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2010 Ford Mustang GT – Click above for high-res image gallery

Anxiously awaiting the day that you can stroll into your nearest Ford dealership, plunk down $30,000 dollars and drive away in a brand-new Mustang with an independent rear suspension? You've surely got a few more years to save your money, but the boys from Motor Trend are reporting that fully-independent salvation will finally show up for the Mustang's 50th Anniversary Party in 2014.

MT projects that there are a few ways the Blue Oval could go with its next-gen pony car in order to satisfy the demand for IRS, the most likely of which appears to be a significantly revised version of the current Mustang platform with the recently unveiled 5.0-liter V8 engine as the centerpiece. Other less likely options include downsizing the Mustang and powering it with an Ecoboost V6 engine or, least likely of all, taking the car upmarket to compete with cars like the Nissan GT-R.

One thing that MT speculates won't happen is the Mustang's next-gen architecture being shared with any other models under Ford's prodigious product umbrella – including the Australian Ford Falcon or a new large rear-wheel drive luxury sedan from Lincoln. Whatever happens, it seems that Ford has at least a few more years to mull it over.

[Source: Motor Trend]

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    • 1 Second Ago
      • 5 Years Ago
      I would give Mustang an IRS system in next gen, and I wouldn't try to make it smaller or, especially not bigger aka heavier.but I would go into that bigger, more luxurious direction with Lincoln coupe, that could be even a halo car for Lincoln Brand, attract younger buyers and compete with likes of CTS coupe, E-CLass coupe, a5, 3 series coupe.

      On other side, small RWD (much smaller - to differentiate enough), 4 banger coupe could be a nice fit for Mercury brand. Miata, and similar cars have a stigma of being a "feminine" coupes, hair-dresser cars, and that would git really nice with Mercury brand image.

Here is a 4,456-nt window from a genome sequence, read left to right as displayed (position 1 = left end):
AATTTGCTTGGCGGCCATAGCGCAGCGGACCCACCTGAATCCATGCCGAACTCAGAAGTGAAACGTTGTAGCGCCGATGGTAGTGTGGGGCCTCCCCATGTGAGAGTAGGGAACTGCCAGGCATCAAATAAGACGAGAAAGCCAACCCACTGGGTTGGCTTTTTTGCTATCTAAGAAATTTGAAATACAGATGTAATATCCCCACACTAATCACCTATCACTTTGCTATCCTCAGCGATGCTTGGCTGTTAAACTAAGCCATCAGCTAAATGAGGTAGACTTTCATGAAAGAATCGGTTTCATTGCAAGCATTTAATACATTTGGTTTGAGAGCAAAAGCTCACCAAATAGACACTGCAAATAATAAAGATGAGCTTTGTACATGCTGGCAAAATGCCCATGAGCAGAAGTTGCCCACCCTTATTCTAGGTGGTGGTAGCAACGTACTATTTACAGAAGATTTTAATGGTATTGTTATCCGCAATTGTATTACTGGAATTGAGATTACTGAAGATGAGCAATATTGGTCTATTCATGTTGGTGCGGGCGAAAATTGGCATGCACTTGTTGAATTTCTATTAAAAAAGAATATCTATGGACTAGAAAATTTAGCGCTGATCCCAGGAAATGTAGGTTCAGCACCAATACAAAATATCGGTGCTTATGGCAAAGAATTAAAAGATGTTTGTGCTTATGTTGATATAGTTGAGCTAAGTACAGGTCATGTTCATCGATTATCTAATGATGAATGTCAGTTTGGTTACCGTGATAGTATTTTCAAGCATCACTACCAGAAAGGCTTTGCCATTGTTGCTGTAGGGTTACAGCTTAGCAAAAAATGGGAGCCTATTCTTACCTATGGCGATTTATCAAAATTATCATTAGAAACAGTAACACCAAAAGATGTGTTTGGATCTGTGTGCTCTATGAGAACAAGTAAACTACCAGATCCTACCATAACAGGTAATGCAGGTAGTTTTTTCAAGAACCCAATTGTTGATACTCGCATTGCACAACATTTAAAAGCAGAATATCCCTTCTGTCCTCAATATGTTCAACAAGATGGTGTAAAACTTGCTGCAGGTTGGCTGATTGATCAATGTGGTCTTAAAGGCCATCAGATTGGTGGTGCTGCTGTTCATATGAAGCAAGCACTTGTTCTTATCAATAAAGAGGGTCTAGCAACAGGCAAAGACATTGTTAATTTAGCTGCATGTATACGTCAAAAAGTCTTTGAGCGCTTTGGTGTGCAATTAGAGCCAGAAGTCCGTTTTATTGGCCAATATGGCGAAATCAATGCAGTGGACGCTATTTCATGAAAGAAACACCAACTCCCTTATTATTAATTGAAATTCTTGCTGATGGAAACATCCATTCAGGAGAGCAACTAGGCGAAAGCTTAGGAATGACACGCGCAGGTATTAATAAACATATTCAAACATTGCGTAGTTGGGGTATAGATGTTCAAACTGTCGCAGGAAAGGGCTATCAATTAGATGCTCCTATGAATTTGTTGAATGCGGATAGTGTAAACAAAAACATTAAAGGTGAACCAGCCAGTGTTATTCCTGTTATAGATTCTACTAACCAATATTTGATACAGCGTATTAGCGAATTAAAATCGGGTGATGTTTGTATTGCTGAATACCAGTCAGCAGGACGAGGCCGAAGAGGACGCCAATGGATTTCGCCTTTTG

• 5 Years Ago
      C'mon FORD.

      I've laid it out for you. You can do it.

      Global RWD chassis, shared with lots of brands.

      Ford US:
      Mustang 2DR Coupe - retro style, moderate size muscle coupe.
      Interceptor 4DR mid-to-full size RWD passenger car, and police package, smaller than Taurus, sportier than Fusion/Focus.
      (*theoretically, the unibody explorer could be somewhat related as well... as it will be longitudinal driveline layout, and could pave the way for AWD compatibility in these cars.)

      Ford Europe and Australia
      Mustang Coupe
      Falcon Mid-sized sleek sport sedan.

      Mercury US
      Comet/Cougar/? 3-door coupe - mustang alternative, modern styling, Grand touring and well equipped.
      Marauder 5-door 4-seat sleek sport sedan (possibly common with Falcon), basically a 5-door pair for the previous 3-door.

      Lincoln US
      Lincoln Mark IX - 2dr luxury hard-top convertible (possibly pillarless fixed roof coupe variant.) Successor to the Mark VIII, with all the bells and whistles, luxuries, and art-deco sleek styling.
      Lincoln MKR - 4 door 4-seat luxury sport sedan, equivalent to Mark IX. Possibly with rear suicide doors with frameless glass windows, as a nod to the original suicide door Continentals.

      (all the cars mentioned would likely have strong roof beam structures, and frameless door glass...)

      If the platform is light enough in mid-size coupe, and mid-size sport sedan guise (excluding the likely heftier, scaled up Ford Interceptor model) could start with the turbo 4 ecoboost engine.

      Upgrade to the 300hp V6.

      Some upgrade again to the EcoBoost 360-ish horsepower TT-V6.

      Some upgrade to the ~400hp 5.0 Liter V8.

      Some very limited editions upgrade to a supercharged V8.

      I would suggest that the performance oriented ford and mercury models get a choice of manual or dual-clutch gearboxes, and the Lincolns get solely the dual clutch gearboxes. The dual-clutch gearboxes giving the best of both worlds... the convenience of an automatic mode, but the directness of a physical, rather than hydraulic connection, and user available manual shift modes.

      Mercury and Ford of Europe/Australia could have the Kinetic designs, Ford can have the american retro-muscle look, and Lincoln can have it's sleek art-deco styling, and across a wide swath of market segments and wider-spread development costs, and better profit margin.

      Ford has done things like this before. Just look at the Fox body in the 80s... everything from the base Mustang and Capri, to the Cougar/T-bird, and the Lincoln Mark VII, as well as ford sedans, like Fairmont, Futura coupe, and a version of the LTD, and others.